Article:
2nd October, 2014
Sandow Plusand its sister website, Maxalding, were developed in the year 2000, I suppose they were sites for the future about a world long gone. The conception of the websites came in August 1999 when my eldest daughter, Catherine asked me what I would like for a birthday present. As in the past I'd been a Maxalding pupil, I asked for a Maxalding course. Within weeks she had not only found me the course but also found me someone who would become not just a colleague but a very good friend, Roger Fillary.
Roger was working in IT in London, and in his spare time was a volunteer researcher and archivist for the Music Hall Society. Music hall was the equivalent of the US vaudeville, and he quickly ealised that the two linked together. Both founders of the Maxalding course were music hall performers. As we started the search for Maxalding material we realised that out there there was an appetite for a site covering the whole of physical culture. But little did we know how big a job we had taken on. The Maxalding site was the first site launched and we were very surprised how many hits we were getting, and how many people wanted to give us or loan us material; one of the early contributors was my very good friend David Gentle, with adverts, articles and a picture of his Maxalding Medal. Yes our Editor in Chief was once a Maxalding Medallist. It wasn’t very long before we had every exercise sheet used in the Maxalding course and loads of memories from early Maxaldists. Stories, letters and articles written by people like Ron Tyrrell were quickly uploaded. A site was born.
As well as Maxalding material lots of other stuff was dropping through our letter boxes, from people who we didn’t know trusting us with their precious books, magazines and courses, which we scanned and put on to our new site. I can’t remember the working title but it became Sandow Plus. And plus it was. My own personal collection was very large and I seemed to be spending more and more time scanning, 7 days a week and late nights, whoever it was out there that said “Scanning Sucks” believe me they were right.
Our baby like all babies just grew and grew; material was coming from the four corners of the earth. Just to remember a few. We had contributions from Brazil, Japan, New Zealand, Australia, Spain, Italy, Germany, Canada and of course the US and Britain. The site was getting huge and I believed then, and I definitely believe now, it was the best Physical Culture site on the internet, and now it’s even better.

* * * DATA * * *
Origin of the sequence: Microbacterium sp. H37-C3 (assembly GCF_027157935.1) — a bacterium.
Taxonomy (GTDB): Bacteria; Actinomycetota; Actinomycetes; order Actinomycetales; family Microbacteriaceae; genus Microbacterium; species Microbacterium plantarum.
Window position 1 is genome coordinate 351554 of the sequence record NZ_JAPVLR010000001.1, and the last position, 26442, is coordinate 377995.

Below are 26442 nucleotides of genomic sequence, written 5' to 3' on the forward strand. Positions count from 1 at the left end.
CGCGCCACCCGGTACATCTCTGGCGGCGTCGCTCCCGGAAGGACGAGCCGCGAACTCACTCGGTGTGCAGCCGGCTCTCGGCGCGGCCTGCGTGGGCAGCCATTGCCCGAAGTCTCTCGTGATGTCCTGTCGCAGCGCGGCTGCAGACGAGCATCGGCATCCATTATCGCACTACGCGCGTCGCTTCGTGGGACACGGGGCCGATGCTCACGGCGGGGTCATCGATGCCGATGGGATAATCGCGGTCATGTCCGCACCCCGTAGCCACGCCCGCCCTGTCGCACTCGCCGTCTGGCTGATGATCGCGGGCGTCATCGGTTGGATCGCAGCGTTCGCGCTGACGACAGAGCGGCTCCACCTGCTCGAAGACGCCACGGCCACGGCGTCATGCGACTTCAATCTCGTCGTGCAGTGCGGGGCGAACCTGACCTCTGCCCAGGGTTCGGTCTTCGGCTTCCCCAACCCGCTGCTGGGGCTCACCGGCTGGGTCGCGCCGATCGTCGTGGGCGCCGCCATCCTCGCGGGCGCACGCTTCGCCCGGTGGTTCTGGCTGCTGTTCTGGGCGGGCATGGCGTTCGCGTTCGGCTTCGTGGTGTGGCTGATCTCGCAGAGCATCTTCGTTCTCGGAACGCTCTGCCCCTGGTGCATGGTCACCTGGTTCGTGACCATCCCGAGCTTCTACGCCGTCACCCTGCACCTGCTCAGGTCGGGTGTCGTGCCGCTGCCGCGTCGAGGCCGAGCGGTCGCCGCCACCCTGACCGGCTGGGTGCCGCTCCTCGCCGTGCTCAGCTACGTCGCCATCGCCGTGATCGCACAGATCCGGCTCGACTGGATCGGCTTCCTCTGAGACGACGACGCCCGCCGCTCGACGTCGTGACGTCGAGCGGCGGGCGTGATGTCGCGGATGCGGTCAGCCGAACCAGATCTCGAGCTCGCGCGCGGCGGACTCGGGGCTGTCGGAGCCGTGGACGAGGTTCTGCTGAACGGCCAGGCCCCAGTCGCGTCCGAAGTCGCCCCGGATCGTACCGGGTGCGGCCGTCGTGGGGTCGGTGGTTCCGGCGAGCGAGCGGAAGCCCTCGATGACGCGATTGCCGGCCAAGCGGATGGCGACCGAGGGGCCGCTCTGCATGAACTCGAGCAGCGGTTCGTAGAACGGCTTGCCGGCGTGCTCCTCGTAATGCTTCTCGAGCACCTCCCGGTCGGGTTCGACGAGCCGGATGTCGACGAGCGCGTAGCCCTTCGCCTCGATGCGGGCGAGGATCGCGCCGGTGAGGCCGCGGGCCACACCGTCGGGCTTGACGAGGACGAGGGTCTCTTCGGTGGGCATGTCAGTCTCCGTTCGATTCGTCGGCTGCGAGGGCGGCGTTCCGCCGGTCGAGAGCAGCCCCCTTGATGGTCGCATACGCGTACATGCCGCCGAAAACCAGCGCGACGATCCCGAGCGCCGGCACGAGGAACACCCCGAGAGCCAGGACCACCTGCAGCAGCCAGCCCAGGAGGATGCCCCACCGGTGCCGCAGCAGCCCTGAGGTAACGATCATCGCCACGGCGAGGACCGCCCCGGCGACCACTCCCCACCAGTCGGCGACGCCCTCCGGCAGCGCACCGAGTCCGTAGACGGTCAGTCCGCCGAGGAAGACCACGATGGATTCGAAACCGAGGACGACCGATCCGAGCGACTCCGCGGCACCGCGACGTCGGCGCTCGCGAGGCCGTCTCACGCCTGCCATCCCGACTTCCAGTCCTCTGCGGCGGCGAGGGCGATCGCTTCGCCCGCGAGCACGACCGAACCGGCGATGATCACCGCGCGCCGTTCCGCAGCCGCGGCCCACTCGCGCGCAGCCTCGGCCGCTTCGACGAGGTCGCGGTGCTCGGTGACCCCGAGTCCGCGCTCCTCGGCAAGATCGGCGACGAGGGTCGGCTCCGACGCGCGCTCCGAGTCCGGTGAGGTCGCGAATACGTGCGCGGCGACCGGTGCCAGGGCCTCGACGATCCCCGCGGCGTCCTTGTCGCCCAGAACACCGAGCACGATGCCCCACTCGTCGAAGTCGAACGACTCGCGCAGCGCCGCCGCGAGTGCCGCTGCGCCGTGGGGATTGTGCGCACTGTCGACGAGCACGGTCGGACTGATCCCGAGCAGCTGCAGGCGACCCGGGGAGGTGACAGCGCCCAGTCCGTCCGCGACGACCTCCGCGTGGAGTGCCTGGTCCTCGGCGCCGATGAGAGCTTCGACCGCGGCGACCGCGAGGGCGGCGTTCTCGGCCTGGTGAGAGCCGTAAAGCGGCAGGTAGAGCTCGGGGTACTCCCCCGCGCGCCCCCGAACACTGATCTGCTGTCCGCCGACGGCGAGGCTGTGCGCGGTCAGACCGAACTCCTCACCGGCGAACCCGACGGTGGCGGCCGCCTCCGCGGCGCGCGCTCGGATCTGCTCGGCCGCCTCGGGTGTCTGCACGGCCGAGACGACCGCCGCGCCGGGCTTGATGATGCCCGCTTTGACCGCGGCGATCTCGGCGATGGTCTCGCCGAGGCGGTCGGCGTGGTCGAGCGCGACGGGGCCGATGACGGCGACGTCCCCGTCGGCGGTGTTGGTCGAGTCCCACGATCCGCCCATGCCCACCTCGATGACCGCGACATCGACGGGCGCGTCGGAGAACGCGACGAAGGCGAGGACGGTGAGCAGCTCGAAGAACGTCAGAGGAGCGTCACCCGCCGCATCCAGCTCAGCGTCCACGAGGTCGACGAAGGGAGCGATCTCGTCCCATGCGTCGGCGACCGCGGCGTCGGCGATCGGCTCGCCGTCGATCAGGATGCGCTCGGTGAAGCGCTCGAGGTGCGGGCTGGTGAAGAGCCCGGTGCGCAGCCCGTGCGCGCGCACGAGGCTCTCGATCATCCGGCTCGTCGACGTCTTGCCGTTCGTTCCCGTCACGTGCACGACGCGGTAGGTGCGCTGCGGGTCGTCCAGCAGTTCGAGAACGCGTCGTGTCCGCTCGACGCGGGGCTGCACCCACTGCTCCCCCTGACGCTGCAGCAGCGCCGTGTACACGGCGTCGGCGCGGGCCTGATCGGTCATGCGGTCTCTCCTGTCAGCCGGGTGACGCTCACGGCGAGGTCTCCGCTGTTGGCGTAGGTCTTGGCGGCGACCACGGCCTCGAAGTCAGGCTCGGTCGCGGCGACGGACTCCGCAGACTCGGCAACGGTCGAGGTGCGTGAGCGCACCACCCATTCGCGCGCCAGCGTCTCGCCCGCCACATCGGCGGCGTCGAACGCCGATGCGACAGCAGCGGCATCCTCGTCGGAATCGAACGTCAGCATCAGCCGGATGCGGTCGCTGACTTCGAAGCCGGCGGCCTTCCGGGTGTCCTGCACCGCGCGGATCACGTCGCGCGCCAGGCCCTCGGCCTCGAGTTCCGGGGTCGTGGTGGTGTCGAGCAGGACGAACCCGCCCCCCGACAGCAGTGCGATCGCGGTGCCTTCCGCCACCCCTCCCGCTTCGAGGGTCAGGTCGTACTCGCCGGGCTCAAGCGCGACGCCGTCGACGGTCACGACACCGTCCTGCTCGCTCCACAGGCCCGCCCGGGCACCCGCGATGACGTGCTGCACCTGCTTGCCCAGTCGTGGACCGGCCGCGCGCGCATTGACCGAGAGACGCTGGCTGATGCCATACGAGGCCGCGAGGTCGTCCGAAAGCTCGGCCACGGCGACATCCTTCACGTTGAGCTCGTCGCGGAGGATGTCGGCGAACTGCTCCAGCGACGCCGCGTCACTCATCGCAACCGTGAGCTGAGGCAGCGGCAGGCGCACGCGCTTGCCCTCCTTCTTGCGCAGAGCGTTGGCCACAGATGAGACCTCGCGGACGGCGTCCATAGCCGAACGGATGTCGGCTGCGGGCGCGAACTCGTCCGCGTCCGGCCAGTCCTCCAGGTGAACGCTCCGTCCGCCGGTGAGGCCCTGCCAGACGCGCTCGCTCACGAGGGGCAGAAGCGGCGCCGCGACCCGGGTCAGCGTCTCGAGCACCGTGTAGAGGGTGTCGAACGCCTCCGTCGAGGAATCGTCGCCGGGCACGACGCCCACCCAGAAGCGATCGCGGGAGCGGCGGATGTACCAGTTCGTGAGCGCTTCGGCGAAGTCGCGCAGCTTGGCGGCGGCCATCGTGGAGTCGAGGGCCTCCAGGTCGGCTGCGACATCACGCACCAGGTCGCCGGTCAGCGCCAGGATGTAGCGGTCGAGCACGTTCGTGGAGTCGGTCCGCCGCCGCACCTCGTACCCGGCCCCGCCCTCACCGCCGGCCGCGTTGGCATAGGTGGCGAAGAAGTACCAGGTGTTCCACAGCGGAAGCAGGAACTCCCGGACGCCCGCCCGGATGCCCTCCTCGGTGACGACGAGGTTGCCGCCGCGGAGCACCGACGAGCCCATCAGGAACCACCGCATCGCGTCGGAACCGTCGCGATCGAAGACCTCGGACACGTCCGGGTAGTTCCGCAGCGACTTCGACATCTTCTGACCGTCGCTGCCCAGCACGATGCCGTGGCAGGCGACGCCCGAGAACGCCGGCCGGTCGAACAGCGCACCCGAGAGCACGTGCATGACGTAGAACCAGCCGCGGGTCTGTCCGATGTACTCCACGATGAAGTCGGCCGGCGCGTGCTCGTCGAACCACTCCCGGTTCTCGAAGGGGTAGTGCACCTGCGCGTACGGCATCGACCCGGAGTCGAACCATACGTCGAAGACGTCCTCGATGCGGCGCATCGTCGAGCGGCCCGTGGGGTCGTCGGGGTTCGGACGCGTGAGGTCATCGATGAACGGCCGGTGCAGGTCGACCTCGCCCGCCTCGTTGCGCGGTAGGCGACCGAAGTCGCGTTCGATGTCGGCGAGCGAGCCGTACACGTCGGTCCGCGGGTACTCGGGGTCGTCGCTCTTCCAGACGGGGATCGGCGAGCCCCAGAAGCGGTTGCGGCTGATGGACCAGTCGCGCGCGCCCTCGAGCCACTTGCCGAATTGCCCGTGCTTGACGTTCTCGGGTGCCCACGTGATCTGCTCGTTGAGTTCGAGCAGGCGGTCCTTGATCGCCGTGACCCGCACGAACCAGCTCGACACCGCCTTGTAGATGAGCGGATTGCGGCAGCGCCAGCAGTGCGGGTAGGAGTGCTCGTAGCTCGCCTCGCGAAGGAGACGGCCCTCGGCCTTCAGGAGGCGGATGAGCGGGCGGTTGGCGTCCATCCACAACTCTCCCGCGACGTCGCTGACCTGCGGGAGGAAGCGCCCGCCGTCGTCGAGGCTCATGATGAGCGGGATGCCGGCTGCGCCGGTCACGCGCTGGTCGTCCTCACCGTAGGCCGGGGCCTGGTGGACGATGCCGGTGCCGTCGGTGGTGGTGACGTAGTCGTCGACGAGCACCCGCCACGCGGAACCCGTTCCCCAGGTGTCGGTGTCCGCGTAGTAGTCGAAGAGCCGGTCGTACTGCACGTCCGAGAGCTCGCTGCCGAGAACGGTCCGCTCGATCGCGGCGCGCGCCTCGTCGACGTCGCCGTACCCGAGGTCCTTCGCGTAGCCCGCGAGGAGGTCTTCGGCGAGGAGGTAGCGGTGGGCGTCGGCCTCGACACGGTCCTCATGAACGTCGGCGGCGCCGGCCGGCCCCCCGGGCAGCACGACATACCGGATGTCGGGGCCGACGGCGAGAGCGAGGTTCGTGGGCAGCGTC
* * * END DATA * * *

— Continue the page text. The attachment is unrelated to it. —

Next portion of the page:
Because we lived at opposite ends of the country Roger and I didn’t meet until 2001 when Roger managed to get an invite along with myself and David Chapman to see Sandow’s cast in the Natural History Museum in London. Unfortunately David’s plane was cancelled through fog so he missed a fantastic experience. Roger and I continued to grow as friends with my wife Christine and I joining him on holiday on the Isle of Wight, just one of several visits. I remember Roger joining us in our hotel one evening and the conversation was how we could take the website onward and upward, and about material we had yet to source.
Seen left - Roger Fillary
Shortly after that evening sadly Roger died suddenly on the Isle of Wight, where he’d hoped to spend his retirement, leaving a very large gap in the lives of my wife and myself. After Roger died I quickly realised I hadn’t got his skills, I had the research skills developed over the years but not his IT skills to run the site, nor Roger’s passwords, which had died with him. The hosting company, when I approached them just quoted “The Data Protection Act” and took the websites down. A brick wall? Not actually, after approaching unsuccessfully several people I thought maybe would like to help, I spoke to my daughter’s partner, an IT expert, who recovered the websites and tucked them away on his server to give me time to find help.
David Gentle, who had always been a supporter of the sites, was the one I approached first and he suggested Diane Robert who was running his own sites. Eureka! Diane was wonderful, gently dealing with an idiot (me) who didn’t know the first thing about IT, leading me by the hand until at last the site was connected to David’s site and live. Thank you a million times Diane.
But hopefully this isn’t the end. We want the site to grow, please support us to make the site even better. I know there’s material out there in attics, basements and just tucked away. Books, rare magazines, letters, courses and even memories can be put on our blog or face book page. Tell us about your experience, your families or friends’ experience of physical culture. Let this website be the first and last resort that the researchers of the future visit.
Contributing Editor & Research Historian
The History of Physical Culture
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